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A recent New York State lawsuit is raising concerns that large medical cannabis operators may be receiving preferential ranking ahead of smaller local firms when new licenses are being granted. New York-based Hudson Health Extracts has claimed to the Albany County Supreme Court that it would have earned a place among the top five applicants were it not for the “arbitrary, capricious and irrational decisions” of the New York State Department of Health.

In 2015, Hudson Health filed for a medical cannabis license, and received a ranking of 13th among 43 applicants — with a financial standing score of “average.” To be awarded a license, it would have had to rank in the top five. So did their credentials fall short of those presented by the larger firms? Not exactly …

  • Hudson Health had substantial experience; its principal had also founded medical cannabis businesses in Connecticut and Minnesota.
  • The company was backed with $18.6 million of capital, and had already spent over $1 million on real estate expenses for manufacturing operations and dispensaries.
  • It had completed a research partnership agreement with Montefiore Medical Center in the Bronx.

New York State courts took their time to adjudicate Hudson Health’s initial complaint, finally ruling in 2019 that the decision not to grant a license was correct. This led to the current appeal, which may have legs due to a number of cited inconsistencies:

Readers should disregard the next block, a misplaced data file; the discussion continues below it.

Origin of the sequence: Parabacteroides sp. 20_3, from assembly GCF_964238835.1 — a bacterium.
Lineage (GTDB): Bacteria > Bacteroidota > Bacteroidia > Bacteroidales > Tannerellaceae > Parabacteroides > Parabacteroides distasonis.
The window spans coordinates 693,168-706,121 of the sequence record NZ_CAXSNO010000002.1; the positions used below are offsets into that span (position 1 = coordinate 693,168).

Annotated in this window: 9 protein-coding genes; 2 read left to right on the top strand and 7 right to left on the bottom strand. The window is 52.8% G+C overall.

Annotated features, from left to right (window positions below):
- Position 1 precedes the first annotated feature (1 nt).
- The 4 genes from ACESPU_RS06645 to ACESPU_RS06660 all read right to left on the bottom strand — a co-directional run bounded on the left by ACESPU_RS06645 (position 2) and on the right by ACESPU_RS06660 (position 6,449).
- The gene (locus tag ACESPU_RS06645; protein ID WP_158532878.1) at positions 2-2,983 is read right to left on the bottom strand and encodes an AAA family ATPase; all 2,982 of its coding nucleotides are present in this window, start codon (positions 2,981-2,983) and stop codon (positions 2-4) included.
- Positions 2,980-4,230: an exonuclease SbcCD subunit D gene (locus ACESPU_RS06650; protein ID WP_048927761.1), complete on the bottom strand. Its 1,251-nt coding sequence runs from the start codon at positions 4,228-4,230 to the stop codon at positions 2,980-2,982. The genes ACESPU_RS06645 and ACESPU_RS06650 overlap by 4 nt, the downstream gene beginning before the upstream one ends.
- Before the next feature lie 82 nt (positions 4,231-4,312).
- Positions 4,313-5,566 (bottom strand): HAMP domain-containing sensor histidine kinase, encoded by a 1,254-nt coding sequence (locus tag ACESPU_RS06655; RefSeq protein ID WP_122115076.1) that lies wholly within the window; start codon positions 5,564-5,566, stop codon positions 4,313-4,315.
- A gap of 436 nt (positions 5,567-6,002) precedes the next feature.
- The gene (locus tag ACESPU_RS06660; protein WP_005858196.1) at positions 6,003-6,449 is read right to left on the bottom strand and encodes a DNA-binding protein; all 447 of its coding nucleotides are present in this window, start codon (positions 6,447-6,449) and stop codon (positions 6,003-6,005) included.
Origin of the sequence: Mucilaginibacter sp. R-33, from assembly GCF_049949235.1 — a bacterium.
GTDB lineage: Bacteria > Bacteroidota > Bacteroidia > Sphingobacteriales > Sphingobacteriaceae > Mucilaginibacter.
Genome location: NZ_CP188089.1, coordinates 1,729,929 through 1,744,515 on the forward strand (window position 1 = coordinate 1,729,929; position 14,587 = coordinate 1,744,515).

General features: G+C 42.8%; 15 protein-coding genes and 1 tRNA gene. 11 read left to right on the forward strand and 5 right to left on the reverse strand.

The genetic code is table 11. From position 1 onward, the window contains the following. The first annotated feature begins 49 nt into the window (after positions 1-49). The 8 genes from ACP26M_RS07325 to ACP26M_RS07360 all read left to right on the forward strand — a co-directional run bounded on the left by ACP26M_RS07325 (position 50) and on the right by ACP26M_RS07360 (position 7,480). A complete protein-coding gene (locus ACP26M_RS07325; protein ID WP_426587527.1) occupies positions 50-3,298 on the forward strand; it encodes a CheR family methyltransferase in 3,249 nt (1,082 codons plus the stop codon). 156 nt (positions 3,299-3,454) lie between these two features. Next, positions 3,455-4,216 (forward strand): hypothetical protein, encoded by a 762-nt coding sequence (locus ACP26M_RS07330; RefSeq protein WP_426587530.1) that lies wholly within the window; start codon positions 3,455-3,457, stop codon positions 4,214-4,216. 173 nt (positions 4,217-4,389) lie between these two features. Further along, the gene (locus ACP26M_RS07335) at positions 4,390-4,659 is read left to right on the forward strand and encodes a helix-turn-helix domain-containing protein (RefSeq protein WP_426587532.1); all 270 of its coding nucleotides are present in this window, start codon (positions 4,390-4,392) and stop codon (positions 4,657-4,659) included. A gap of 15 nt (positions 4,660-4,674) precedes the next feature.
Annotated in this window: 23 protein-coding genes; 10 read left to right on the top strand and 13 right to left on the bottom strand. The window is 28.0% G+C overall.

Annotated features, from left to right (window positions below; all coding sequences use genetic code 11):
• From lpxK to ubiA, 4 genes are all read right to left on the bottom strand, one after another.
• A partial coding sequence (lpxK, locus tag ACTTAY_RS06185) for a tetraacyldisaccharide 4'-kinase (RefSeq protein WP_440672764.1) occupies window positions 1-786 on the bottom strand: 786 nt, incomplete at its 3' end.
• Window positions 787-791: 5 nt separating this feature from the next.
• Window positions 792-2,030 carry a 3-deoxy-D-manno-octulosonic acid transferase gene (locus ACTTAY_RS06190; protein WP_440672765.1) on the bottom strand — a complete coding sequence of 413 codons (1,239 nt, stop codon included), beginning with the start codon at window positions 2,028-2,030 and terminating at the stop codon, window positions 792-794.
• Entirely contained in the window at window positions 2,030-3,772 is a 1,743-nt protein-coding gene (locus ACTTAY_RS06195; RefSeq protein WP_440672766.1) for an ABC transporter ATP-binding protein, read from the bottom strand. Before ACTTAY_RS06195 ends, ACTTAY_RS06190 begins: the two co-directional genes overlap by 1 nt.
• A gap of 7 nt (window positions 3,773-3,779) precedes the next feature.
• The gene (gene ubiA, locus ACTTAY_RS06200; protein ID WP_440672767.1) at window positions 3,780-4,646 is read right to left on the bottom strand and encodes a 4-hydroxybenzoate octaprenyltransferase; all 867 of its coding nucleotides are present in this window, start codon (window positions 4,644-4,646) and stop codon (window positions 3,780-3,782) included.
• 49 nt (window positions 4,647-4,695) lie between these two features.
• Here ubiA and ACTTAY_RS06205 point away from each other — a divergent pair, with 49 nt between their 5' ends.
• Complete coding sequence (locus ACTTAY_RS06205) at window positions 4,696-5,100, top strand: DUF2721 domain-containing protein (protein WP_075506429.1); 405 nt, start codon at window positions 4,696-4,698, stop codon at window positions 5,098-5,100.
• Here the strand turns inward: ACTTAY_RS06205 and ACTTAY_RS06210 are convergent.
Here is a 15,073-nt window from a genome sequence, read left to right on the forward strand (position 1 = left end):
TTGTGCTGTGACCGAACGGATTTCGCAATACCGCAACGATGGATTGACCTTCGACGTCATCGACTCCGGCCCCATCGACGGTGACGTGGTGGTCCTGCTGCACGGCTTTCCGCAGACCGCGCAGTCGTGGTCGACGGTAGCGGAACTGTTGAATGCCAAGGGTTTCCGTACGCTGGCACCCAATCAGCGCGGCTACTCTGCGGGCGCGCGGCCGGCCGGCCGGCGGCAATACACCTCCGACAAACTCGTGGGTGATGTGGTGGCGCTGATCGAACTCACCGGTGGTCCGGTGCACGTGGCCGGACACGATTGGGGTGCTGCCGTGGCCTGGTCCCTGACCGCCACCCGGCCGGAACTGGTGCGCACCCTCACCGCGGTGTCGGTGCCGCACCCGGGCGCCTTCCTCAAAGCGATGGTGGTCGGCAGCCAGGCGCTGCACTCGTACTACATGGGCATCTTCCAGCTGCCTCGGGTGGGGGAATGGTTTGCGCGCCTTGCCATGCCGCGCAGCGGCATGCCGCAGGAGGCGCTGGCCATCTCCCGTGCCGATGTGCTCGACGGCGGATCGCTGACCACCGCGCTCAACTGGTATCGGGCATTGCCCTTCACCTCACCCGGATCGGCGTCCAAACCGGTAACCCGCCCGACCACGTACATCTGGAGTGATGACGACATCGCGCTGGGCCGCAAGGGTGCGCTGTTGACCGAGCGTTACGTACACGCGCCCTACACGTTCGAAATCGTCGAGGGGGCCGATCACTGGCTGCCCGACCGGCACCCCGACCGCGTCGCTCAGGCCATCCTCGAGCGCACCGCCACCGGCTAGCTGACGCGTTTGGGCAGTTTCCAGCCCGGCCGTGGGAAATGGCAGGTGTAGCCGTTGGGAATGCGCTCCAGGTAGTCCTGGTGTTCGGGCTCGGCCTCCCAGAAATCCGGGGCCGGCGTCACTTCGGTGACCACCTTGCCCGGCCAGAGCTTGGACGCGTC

• Hudson Health’s $18.6 million of capital was scored “equivalent to the zero dollars or negative balance sheets submitted by other applicants.”
  • The scoring process was not consistently applied, with regulators changing the way they weighted certain factors.
  • Analysis shows that the six companies that spent the most on lobbying in New York state all won medical licenses — including one company without capital headed by a 26-year-old with no previous experience.

This is a closely-watched proceeding as a win by Hudson Health could shake up state licensing procedures across the country, certainly slowing down future plans. However, it doesn’t negate the advantages that multi-state operators can indeed claim over single-state operators, such as multiple cultivation facilities, major technology investments and in most instances a longer track record. Perhaps the closest parallel is the beer industry, which once shifted from local breweries to the big nationally-advertised brands, and has recently swung back to craft beers and brewpubs offering higher quality — the growing cannabis market certainly has enough room for both.